I know I’ve talked about sleeve heads before. Those are bias cut strips (or other configurations) of fabric that help your sleeves hold their shape without crushing and wrinkling. They fill in the space at the top of the sleeve cap and allow it to roll over at the top of your armscye.
Clear as mud? Read on.
Having left 5/8″ seam allowances and quite a bit of ease on my new jacket’s sleeve cap, I knew I’d have to do something drastic to get the sleeves into the jacket. My usual 3/8″ seams and tiny cap ease make it easy to set sleeves–the feed dogs do all the work. Not so with the 5/8ths seams and lots of ease in this sleeve.
Fortunately my JFRP book reminded me of the (neck)tie interfacing method of easing sleeve caps. I had used it before and even had most of a yard of the interfacing to work with. I first heard about it back in the mists of time on a sewing board, so I was glad to see it set forth clearly in print with photographs.
The good thing about this method–or I should say one of the good things about this method, is that the interfacing also functions as a sleeve head in the finished sleeve. I took some photos, in case you are unfamiliar with the method and don’t have your own copy of Jackets for Real People.
|First, cut a 12″ x 1.5″ bias strip of necktie interfacing. I got mine at the Silhouette Patterns booth at the Atlanta Expo in 2006. I see that they sell it online, as well.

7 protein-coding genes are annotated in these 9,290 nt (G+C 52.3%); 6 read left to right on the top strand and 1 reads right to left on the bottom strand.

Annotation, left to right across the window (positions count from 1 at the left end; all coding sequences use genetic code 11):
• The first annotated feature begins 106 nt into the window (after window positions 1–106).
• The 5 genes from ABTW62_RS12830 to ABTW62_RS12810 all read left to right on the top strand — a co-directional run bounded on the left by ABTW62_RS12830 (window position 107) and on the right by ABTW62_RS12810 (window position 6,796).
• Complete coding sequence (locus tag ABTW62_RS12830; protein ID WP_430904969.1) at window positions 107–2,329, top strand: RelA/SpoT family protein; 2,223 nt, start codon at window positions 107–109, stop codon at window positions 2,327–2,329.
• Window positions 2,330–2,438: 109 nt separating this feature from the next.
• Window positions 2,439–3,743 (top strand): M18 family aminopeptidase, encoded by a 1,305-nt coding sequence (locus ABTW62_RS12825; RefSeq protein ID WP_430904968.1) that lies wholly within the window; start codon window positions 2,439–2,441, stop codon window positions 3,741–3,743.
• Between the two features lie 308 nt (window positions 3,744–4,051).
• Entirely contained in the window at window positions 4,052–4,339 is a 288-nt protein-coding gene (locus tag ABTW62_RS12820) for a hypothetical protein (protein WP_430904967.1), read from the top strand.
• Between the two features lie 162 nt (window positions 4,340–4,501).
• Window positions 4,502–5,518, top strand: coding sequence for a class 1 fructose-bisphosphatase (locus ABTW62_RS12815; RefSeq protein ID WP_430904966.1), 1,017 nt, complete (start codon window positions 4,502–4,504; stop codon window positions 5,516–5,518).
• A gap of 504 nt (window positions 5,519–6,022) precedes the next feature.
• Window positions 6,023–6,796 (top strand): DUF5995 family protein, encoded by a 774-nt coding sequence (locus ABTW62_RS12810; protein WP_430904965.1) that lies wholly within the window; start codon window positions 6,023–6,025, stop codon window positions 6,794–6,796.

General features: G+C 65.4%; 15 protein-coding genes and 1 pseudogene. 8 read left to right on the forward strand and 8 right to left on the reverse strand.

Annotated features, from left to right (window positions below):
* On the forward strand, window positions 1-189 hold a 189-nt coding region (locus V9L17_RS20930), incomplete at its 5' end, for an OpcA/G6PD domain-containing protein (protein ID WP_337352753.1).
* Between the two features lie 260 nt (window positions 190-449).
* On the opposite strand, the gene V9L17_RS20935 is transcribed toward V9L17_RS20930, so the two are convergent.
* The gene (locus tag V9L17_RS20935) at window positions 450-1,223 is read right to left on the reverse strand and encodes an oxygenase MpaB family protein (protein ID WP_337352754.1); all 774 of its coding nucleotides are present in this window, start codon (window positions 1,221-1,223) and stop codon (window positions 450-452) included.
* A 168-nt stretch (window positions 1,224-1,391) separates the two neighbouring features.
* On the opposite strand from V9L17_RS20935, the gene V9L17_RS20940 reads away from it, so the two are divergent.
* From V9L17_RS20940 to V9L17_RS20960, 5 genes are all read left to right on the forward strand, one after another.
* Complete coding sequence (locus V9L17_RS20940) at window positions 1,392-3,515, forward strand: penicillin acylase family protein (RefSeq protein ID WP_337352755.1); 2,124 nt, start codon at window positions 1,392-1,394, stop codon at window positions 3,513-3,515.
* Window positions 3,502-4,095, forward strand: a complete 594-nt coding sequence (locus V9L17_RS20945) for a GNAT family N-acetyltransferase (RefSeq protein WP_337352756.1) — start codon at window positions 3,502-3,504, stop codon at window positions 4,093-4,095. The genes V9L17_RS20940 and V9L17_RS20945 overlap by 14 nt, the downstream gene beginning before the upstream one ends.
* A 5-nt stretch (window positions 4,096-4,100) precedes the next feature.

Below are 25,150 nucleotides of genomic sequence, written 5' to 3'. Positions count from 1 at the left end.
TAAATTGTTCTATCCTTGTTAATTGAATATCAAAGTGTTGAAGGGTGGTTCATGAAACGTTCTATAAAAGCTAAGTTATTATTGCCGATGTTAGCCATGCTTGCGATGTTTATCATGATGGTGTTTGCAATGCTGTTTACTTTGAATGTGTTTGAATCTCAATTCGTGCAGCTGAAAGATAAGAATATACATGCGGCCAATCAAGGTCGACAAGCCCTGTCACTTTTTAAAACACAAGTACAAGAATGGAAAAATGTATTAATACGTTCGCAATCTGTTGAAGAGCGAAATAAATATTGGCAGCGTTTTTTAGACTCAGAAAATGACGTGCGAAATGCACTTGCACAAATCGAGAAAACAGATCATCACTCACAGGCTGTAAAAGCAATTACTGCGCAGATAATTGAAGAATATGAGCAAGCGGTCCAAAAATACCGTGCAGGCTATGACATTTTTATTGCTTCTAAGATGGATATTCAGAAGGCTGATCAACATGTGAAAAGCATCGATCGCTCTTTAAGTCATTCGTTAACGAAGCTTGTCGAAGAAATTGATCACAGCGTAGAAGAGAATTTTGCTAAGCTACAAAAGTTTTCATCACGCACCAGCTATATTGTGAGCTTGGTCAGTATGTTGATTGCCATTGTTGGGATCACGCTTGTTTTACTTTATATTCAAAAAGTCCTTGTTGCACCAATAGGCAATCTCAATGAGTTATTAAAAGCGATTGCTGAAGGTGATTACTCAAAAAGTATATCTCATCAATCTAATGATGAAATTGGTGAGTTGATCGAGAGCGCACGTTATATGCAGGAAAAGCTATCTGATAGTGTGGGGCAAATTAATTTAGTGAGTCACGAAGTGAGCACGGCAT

I suppose you could also take some old neckties apart and save the interfacing for this purpose…
|Align the strip of interfacing along the top edge of the sleeve cap, starting at the ease notch. Begin sewing with a 5/8ths inch seam allowance and a 4mm stitch length.|
|As you sew, stretch the interfacing. This will cause the bias strip to pull away from the edge of the sleeve cap. Let the interfacing pull away, but do be sure to keep the cap to 5/8ths inch seam allowance.|
|When you get to the other ease notch on the sleeve cap, stop sewing, even if you haven’t reached the end of the interfacing. Your sleeve cap will be shaped just right to fit into the armhole.|
|You’ll be amazed how wonderfully the sleeve will fit into the armhole. This one was just pinned when the photo was taken, but it sewed in perfectly.|